Tradition of Excellence: 100 Years of New Haven Basketball is not about one person, however. It's not about one team, or even the eight teams which have won Missouri State Championships. It's about a town's passion for basketball, a community's support of its young people, and a legacy that is not only handed down to each generation but readily, proudly, and excitedly accepted by those who receive it. When it comes to the basketball program at New Haven High School a torch is not merely passed; instead, more people gather around the bonfire and fuel it with their contribution.

Tradition of Excellence isn't a New Haven story or a Missouri story. This isn't a story limited to a region or a specific demographic. This is an American story. This is the story of a community at its best, doing what it loves, and always giving back. It is a metaphor representing the very best qualities of our country and how far we can progress together with passion, support, and hard work. Yes, it's a story about sports, but even more, it is a story about people -- told by the people, for the people.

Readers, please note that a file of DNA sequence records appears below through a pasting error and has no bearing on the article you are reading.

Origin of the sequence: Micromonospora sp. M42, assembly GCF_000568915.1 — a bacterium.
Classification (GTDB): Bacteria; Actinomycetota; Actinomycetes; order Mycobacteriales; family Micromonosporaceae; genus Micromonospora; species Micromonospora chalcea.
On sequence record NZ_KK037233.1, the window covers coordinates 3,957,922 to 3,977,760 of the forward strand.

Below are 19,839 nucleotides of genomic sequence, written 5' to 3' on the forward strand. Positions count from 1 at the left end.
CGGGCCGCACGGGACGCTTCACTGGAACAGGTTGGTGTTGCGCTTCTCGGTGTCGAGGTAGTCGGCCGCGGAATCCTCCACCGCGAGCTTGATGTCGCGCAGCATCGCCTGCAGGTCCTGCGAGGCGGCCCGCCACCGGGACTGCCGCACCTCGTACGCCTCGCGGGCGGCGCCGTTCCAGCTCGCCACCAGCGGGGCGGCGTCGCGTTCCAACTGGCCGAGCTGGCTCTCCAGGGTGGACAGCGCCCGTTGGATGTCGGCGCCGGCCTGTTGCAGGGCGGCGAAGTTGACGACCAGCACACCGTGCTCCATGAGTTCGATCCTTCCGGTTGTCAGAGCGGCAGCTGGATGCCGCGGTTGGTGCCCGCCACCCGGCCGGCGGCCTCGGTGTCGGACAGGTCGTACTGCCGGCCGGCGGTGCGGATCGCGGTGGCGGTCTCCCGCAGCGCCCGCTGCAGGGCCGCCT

The legacy that is New Haven's basketball program, as told in Tradition of Excellence, is an achievement that will be enshrined in the Missouri Sports Hall of Fame in 2012 (only the second such induction in Missouri history, and an honor largely due to the power of this film and hard work of its filmmakers). But the standard set by the people of this town and the filmmakers who bring us this story is one that we can only hope to always keep striving for and -- when we're at our very best -- be fortunate enough to achieve.

Tradition of Excellence: 100 Years of New Haven Basketball, produced by Keith Davis and John Aichholz of Splinter Media Productions, is out on DVD now. You can see the trailer here, and order the film here.